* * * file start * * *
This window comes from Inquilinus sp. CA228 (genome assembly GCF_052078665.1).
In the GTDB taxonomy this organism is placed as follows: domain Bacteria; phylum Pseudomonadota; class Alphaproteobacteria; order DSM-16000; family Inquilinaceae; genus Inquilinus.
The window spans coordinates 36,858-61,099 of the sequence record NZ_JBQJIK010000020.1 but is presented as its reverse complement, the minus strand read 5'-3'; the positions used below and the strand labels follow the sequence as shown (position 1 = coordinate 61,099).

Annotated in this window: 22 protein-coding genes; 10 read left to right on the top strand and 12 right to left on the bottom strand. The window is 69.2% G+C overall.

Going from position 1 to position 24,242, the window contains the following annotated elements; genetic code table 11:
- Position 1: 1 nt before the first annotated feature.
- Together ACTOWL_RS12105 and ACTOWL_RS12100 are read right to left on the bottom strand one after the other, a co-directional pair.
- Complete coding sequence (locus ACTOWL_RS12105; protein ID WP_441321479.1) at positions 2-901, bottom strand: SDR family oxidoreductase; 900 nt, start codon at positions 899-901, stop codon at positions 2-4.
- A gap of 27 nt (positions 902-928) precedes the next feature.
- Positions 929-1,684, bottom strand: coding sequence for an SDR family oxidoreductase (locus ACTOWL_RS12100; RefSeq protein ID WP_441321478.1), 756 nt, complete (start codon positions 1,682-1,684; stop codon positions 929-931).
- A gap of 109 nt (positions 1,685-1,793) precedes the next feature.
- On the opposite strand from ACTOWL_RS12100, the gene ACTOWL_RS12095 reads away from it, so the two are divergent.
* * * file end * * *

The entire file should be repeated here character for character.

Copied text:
This window comes from Inquilinus sp. CA228 (genome assembly GCF_052078665.1).
In the GTDB taxonomy this organism is placed as follows: domain Bacteria; phylum Pseudomonadota; class Alphaproteobacteria; order DSM-16000; family Inquilinaceae; genus Inquilinus.
The window spans coordinates 36,858-61,099 of the sequence record NZ_JBQJIK010000020.1 but is presented as its reverse complement, the minus strand read 5'-3'; the positions used below and the strand labels follow the sequence as shown (position 1 = coordinate 61,099).

Annotated in this window: 22 protein-coding genes; 10 read left to right on the top strand and 12 right to left on the bottom strand. The window is 69.2% G+C overall.

Going from position 1 to position 24,242, the window contains the following annotated elements; genetic code table 11:
- Position 1: 1 nt before the first annotated feature.
- Together ACTOWL_RS12105 and ACTOWL_RS12100 are read right to left on the bottom strand one after the other, a co-directional pair.
- Complete coding sequence (locus ACTOWL_RS12105; protein ID WP_441321479.1) at positions 2-901, bottom strand: SDR family oxidoreductase; 900 nt, start codon at positions 899-901, stop codon at positions 2-4.
- A gap of 27 nt (positions 902-928) precedes the next feature.
- Positions 929-1,684, bottom strand: coding sequence for an SDR family oxidoreductase (locus ACTOWL_RS12100; RefSeq protein ID WP_441321478.1), 756 nt, complete (start codon positions 1,682-1,684; stop codon positions 929-931).
- A gap of 109 nt (positions 1,685-1,793) precedes the next feature.
- On the opposite strand from ACTOWL_RS12100, the gene ACTOWL_RS12095 reads away from it, so the two are divergent.